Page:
Good morning! Deborah here, with an "epic" idea for a mini book using gold leafing, the Best Glue Ever, and Eileen Hull's hot new Journal die from Sizzix.
We already have a lot of geneaology information on my mom's side of the family, thanks to my grandmother's cousin who spent many years compiling information. And now, one of my cousins has been bit by the bug and managed to improve on the research. In the process he's discovered some really interesting people with which we're directly related. I've been wanting to put together a project for awhile now with this information, and have been thinking long and hard on the best format to achieve this.
I used Eileen Hull's journal die as the base for the book. This die lets you construct a midori-style journal where you can slip pages in and out. I've attached the covers only with elastic, for now, as I work on filling up the inside with photos, charts and stories. From doubling-up the elastic I have six strands on the inside to hold signatures. When I've finished, I'm thinking I may remove the elastic and bind the signatures to the cover (depending on how much I stuff the book)!
For today, however, I'm going to share how I put together the cover for this project.
I started with black mat board from Sizzix, the Best Glue Ever, Stencil Girl stencil, and a cheap foam brush. I deliberately chose a stencil that was larger than my cover, which allowed me to fill the entire space without having to reposition it multiple times. I used a foam brush to lightly dab the glue onto the mat board, then gently brush the excess away.
When you are using the Best Glue Ever with a stencil, you want to take your time and use a light hand. You don't need much glue and you want to ensure you don't push glue under the stencil. I used a foam brush for this project, but I've also used a brayer with this method as well.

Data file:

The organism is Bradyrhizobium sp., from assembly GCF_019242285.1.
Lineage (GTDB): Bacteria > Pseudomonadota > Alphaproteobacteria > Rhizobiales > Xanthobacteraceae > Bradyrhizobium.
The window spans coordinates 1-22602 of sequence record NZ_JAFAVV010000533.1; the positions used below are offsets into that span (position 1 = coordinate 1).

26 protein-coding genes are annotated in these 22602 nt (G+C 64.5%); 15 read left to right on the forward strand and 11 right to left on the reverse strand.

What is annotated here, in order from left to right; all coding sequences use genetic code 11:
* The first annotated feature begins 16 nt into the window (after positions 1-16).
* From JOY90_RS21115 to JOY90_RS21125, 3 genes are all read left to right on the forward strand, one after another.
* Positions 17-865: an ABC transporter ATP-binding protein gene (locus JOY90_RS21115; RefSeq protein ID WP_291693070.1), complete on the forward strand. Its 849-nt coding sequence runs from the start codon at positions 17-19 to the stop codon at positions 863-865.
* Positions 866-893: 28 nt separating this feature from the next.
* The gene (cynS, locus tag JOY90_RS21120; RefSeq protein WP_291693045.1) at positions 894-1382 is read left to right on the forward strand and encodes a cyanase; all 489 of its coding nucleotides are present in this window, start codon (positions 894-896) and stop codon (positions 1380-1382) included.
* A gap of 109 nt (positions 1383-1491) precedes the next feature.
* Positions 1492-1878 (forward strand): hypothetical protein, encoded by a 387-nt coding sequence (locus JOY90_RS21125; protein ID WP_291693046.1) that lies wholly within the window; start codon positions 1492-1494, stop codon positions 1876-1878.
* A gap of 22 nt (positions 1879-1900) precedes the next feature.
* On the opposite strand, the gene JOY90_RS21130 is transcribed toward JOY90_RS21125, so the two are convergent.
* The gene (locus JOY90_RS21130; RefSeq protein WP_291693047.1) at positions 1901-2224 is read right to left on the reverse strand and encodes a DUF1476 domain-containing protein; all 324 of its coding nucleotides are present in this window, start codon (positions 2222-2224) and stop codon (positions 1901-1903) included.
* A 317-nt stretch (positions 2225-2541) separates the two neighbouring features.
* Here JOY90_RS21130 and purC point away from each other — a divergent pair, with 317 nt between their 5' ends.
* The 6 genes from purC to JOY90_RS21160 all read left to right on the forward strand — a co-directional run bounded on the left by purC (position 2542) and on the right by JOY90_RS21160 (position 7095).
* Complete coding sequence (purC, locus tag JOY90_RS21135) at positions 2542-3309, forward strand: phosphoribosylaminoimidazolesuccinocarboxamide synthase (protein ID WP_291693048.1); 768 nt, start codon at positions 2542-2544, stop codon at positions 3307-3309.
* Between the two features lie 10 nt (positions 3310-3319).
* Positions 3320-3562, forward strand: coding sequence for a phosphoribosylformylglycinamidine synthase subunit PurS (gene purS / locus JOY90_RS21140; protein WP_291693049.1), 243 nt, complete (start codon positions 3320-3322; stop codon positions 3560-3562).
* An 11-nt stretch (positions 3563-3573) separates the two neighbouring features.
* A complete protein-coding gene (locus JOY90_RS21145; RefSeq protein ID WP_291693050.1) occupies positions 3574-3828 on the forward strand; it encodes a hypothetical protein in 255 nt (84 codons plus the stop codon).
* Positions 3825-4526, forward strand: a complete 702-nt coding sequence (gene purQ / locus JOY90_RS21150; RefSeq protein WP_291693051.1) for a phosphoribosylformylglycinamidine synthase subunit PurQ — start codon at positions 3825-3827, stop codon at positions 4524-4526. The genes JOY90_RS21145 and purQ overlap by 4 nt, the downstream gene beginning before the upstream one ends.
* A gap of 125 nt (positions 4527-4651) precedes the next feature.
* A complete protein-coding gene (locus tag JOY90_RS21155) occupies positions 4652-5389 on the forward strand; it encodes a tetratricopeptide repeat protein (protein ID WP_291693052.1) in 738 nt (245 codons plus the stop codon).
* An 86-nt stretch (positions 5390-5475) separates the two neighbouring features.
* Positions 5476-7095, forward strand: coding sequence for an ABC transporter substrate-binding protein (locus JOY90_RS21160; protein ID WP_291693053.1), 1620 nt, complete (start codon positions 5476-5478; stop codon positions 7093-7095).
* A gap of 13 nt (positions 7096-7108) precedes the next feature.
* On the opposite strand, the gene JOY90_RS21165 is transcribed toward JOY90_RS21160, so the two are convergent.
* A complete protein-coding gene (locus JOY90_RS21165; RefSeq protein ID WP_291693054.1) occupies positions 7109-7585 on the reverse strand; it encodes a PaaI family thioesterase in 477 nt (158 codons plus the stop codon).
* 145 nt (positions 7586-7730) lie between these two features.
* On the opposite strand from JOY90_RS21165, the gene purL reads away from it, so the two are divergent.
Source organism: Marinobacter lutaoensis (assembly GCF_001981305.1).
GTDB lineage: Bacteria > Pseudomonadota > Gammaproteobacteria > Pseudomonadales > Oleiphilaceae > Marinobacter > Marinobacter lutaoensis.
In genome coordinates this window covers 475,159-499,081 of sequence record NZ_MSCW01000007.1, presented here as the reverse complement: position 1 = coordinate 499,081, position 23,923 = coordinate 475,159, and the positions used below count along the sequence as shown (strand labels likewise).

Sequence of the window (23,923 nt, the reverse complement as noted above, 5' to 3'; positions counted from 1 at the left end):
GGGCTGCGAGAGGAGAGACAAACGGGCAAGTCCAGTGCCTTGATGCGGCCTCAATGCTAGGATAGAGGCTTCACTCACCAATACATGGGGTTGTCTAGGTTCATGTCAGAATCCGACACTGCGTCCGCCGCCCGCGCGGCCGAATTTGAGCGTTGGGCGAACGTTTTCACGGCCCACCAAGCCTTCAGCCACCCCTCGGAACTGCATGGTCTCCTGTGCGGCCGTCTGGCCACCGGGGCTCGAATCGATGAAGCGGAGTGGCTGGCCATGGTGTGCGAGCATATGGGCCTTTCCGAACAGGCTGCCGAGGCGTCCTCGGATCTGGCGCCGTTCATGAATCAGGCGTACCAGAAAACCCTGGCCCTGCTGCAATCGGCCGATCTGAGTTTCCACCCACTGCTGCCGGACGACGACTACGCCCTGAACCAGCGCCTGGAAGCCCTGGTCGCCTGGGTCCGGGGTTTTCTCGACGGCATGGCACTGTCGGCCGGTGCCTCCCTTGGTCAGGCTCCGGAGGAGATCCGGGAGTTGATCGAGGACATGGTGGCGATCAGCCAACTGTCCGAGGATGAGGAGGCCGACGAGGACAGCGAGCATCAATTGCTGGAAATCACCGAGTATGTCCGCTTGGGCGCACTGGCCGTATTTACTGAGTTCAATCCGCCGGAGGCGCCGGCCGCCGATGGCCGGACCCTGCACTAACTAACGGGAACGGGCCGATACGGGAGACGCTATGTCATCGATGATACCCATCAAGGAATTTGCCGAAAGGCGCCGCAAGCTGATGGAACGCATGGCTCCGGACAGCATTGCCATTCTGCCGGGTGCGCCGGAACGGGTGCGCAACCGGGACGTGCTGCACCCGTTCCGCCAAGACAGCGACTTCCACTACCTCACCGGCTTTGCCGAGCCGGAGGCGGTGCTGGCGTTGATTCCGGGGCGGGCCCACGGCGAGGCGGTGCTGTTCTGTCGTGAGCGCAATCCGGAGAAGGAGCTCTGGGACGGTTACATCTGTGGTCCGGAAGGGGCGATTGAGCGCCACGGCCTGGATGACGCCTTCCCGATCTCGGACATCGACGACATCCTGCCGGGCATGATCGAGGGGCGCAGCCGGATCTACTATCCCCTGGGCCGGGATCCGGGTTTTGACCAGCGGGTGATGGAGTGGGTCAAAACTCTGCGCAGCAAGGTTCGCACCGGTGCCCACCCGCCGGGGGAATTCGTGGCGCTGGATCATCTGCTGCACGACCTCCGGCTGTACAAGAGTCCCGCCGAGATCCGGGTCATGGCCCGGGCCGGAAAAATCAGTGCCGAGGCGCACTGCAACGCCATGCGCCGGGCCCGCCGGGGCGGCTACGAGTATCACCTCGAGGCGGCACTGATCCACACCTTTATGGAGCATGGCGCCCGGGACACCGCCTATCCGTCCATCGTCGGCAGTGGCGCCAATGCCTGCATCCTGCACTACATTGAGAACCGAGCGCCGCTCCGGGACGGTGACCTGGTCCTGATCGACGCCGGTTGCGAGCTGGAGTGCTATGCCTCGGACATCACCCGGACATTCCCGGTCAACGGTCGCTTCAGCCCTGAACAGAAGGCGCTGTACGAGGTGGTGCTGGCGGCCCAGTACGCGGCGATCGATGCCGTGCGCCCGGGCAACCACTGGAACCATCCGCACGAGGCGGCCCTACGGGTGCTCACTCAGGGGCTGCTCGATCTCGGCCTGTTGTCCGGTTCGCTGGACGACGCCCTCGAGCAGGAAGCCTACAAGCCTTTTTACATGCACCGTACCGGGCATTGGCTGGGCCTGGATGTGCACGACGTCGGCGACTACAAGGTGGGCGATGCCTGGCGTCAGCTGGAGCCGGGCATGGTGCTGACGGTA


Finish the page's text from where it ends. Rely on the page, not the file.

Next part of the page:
The glue with dry quickly and stay tacky. So once you're finished you can take all the time you need to clean the glue off your stencil with the Best Cleaner Ever.
For this cover I decided to use loose gold leafing, but I could have easily using foil or flocking. Gold leaf comes in sheets or chopped up loose pieces. You can easily find Speedball's metal flakes at your local craft store. What I like about the flakes is that there's less waste -- any extra gets recycled back into the package for next time. You can see all the colors in the close-up below:
To apply the leafing, place a good-sized pinch of leafing onto the dried Best Glue Ever (remember, it's tacky!) and using a stiff firm brush spread the leafing over your surface. Once it's covered, use the same brush to burnish the leafing and remove excess leaf off the project. Don't be afraid to brush hard. You need to keep brushing until all the glue is covered and all excess leaf is removed.
And once again, here's the finished cover. I added only a few more embellishments. I loved the look of the leafing and really hated to covet any of it up.